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The G20's Historic Opportunity

With G20 leaders gathering in Rome to discuss the world's most pressing problems, there is a historic opportunity to turn the tide against the coronavirus. But to do so, governments must abandon the toxic nationalism that has so far stood in the way of a sufficient global response to the pandemic.

A vaccine for poor countries to inoculate the world against the virus of nationalism. This is the message sent by Gordon Brown, former British prime minister and one of Europe’s most influential politicians, to G20 leaders meeting in Italy this weekend.

Brown urges the Rome summit to “make history” and sanction the transfer of millions of unused vaccines from rich countries to developing countries that desperately need them. For Brown, the challenge is not just about health. In his view, a nationalist or protectionist response on vaccines would jeopardize economic growth and the return to normality after the COVID-19 crisis.

Francesco Guerrera: What is your message to Italian Prime Minister Mario Draghi and the other leaders on the eve of the Rome G20?

Gordon Brown: The G20 has an opportunity to make a huge difference in the fight against COVID in two ways. One is to coordinate the flow of vaccines around the world. Six months ago, the problem was supply. Now, the problem is distribution, the inequity of distribution. Africa has got only 5% [of its population] vaccinated, while Europe and America [are at] around 70%. We have boosters in rich countries, but still not the ability to have the first vaccine in poor countries. And only the G20 could sort this out because the vaccines are being held by countries that have a surplus of unused vaccines. And they should be airlifted as quickly as possible to the poorer countries.

FG: So why hasn’t it happened yet?

GB: The organization that has been set up to deliver vaccines [COVAX], is a very good organization. If it had the vaccines, it would get them to the poorest countries. The problem is that COVAX is at the bottom of the queue in getting vaccines because countries like the United Kingdom, the United States, Canada, the whole of the European Union, and Japan have ordered the vaccines and are ahead of the queue. And so they are stockpiling vaccines. Even if we take into account boosters, and even if young people are vaccinated, and even after we’ve taken into account the donations that have been offered to those countries, there are around 240 million vaccines that are unused in the EU, America, Canada, and the UK at the moment, that could be airlifted out. And by the end of the year, the figure will be 600 million. And that’s enough for us to meet the 40% [vaccination] target if the vaccines were distributed equitably.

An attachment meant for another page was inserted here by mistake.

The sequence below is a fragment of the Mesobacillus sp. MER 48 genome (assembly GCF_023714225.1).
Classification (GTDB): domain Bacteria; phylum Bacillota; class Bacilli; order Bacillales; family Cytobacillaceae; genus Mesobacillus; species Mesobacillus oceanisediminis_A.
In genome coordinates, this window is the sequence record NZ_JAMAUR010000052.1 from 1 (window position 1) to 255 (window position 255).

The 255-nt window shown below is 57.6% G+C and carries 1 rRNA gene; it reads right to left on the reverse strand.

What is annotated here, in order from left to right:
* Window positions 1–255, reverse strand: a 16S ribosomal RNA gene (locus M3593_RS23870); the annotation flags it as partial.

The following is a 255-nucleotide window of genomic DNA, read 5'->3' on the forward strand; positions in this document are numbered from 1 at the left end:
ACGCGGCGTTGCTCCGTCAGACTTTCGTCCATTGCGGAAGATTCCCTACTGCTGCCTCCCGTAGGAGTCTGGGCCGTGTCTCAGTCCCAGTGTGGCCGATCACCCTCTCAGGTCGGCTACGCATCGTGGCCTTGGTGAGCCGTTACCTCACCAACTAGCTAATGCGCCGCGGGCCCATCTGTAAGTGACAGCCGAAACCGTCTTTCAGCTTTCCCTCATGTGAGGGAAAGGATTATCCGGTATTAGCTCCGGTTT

FG: What are the risks if nothing is done?

GB: Unless we act, the disease will spread, it will mutate and it will be in places where people are least protected. Then it will come back to haunt even the fully vaccinated. We in the West may feel safe and blessed at the moment, because we’ve had the vaccines, but we may find a new variant that comes out of Africa or Asia, where people have not been vaccinated and are not protected. And it obviously isn’t susceptible to the vaccines that we have at the moment. And that’s a real danger, if we don’t act quickly to vaccinate the world. The G20 literally provides an opportunity to make history in this regard, because not only can we do something to coordinate the flow of vaccines, but at the same time, we can create the means by which we prevent pandemics in the future.

This is where the G20 could make a difference. This weekend, the leaders have big decisions to make on taxation. We know that they want to see progress on the environment in advance of COP26. But what is blocking economic activity in the world at the moment and preventing a return to normality is the disease.

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FG: How optimistic are you?

GB: My worry is, I’ll be honest, that the dominant ideology of the age is nationalism. It’s not some economic philosophy, neoliberal or Keynesian, or whatever. The [dominant] government ideology is nationalism. We’ve seen this with vaccine nationalism and medical protectionism. We’ve seen the failure to cooperate at certain points during the health crisis, despite the fact that I believe World Health Organization Director-General Tedros Adhanom Ghebreyesus has led the WHO with great integrity.

And that’s something international organizations have got to fight, to get people to work together. They’ve got to work hard to achieve this. And obviously, that makes the G20 a very challenging organization to chair. But I don’t think we can afford to give up trying to achieve cooperation.

FG: Are we at a crossroads on this issue?

GB: I do believe that the G20 can take a big step forward. And it’s really about persuading other countries. This coordination is essential. And if it’s not done, everybody loses. We need that coordination and getting vaccines up to the borders. Otherwise, we will be as ill-prepared for the next crisis as we were for the last one.

FG: Don’t you think that the relatively swift rebound from the COVID-induced crisis is making Western leaders complacent?

GB: I want to see resilience. And of course, when I see businesses and individuals and countries, resilient, that is a good thing. But I would not be as complacent as your question suggests about the path of the economy going forward. I think we’ve got to be aware that this age of nationalism, which is more aggressive than it was 10 years ago or five years ago, is actually a barrier to growth. And it’s a barrier to trade. And of course, it may be inflationary in the way it expresses itself. So, I would say to you, we need greater cooperation if we’re going to avoid some of the pitfalls that people are anticipating in the months ahead.